The parsha of Ki Teitzei contains the second most numerous count of mitzvoth in the Torah, topped only by the count of mitzvoth in the parsha of Kdoshim in Chumash Vayikra. The commentators to the Torah discuss why these mitzvoth that first appear in Ki Teitzei, all of whom are ultimately derived from the granting of the Torah at Mount Sinai almost forty years earlier, find their place in the Torah here in Moshe’s final oration to the Jewish people.
Their approach to the issue differs. Some are of the opinion since many of these mitzvoth are related to war, settling the land, domesticated human life and the like they appear here because of the impending life altering change for the Jewish people from a miraculous existence in the desert to a more natural and normal society living. They were now in their own land with all of the changes and problems that such a radical shift of circumstances implies.
Others merely say that this is an example of the Talmudic dictum that the Torah is not bound in its teachings and text to any narrative time line; there is no chronological order to the Torah. Even though these mitzvoth appear to us in writing here for the first time in the Torah text, they were essentially already taught to the Jewish people in the desert long before by Moshe.
There are other explanations to the placement of these mitzvoth here in our parsha advanced by many of the great commentators to the Torah. All possible explanations are valid and they are not mutually exclusive.
If I may be bold enough to add my insight to this matter as well, I would say as follows: The Jewish people are now about to become a nation and to establish their own government in the Land of Israel. They will have to fight many battles, bloody and painful, to establish their right to the Land of Israel and to establish their sovereignty over the territory that it encompasses.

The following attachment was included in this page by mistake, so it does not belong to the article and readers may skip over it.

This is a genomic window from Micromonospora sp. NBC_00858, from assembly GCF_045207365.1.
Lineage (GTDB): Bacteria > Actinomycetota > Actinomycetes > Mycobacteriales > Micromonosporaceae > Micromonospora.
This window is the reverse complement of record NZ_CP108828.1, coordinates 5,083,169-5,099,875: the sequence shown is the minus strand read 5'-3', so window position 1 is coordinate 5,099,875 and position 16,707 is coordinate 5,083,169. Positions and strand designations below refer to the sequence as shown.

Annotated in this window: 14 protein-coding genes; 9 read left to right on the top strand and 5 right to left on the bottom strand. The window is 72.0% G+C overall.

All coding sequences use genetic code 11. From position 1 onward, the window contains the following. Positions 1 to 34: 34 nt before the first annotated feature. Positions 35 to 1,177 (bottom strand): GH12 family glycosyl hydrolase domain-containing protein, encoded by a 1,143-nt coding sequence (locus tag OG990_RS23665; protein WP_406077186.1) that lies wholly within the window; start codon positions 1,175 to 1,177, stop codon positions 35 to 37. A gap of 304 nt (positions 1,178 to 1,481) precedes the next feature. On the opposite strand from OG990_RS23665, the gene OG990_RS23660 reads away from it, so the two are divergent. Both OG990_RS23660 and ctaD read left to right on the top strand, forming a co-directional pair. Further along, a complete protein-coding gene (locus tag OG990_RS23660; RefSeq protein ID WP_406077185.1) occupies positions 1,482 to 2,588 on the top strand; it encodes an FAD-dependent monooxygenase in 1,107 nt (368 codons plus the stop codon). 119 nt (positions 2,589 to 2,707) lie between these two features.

They will need an army, a civil government, a judicial system, an economy and labor force and all of the other necessary trappings that accompany nation building and establishing a territorial entity and effective government. In the face of these demands it will be likely that they will think that they may discard the spiritual yoke of the mitzvoth imposed upon them at Sinai.
It will be easy to say that mitzvoth were necessary in the Sinai desert where no other demands on our time, energy and service existed for us. But now we have more pressing business at hand and therefore the punctilious observance of mitzvoth is no longer required of us.
Moshe comes in this parsha, in the midst of his valedictory oration to the Jewish people, to remind them that mitzvoth and Torah are the only effective guarantee of Jewish success and survival even while engaged in building and defending Jewish sovereignty in the Land of Israel.
Moshe in effect says to them: “Here are some more mitzvoth that will help you succeed in building the land and your sovereignty over it.” Moshe’s message is as germane to our time as it was to the first Jews who arrived en masse to settle in the Land of Israel thirty-three centuries ago.
Shabat shalom. Rabbi Berel Wein
Rabbi Berel Wein- Jewish historian, author and international lecturer offers a complete selection of CDs, audio tapes, video tapes, DVDs, and books on Jewish history at www.rabbiwein.com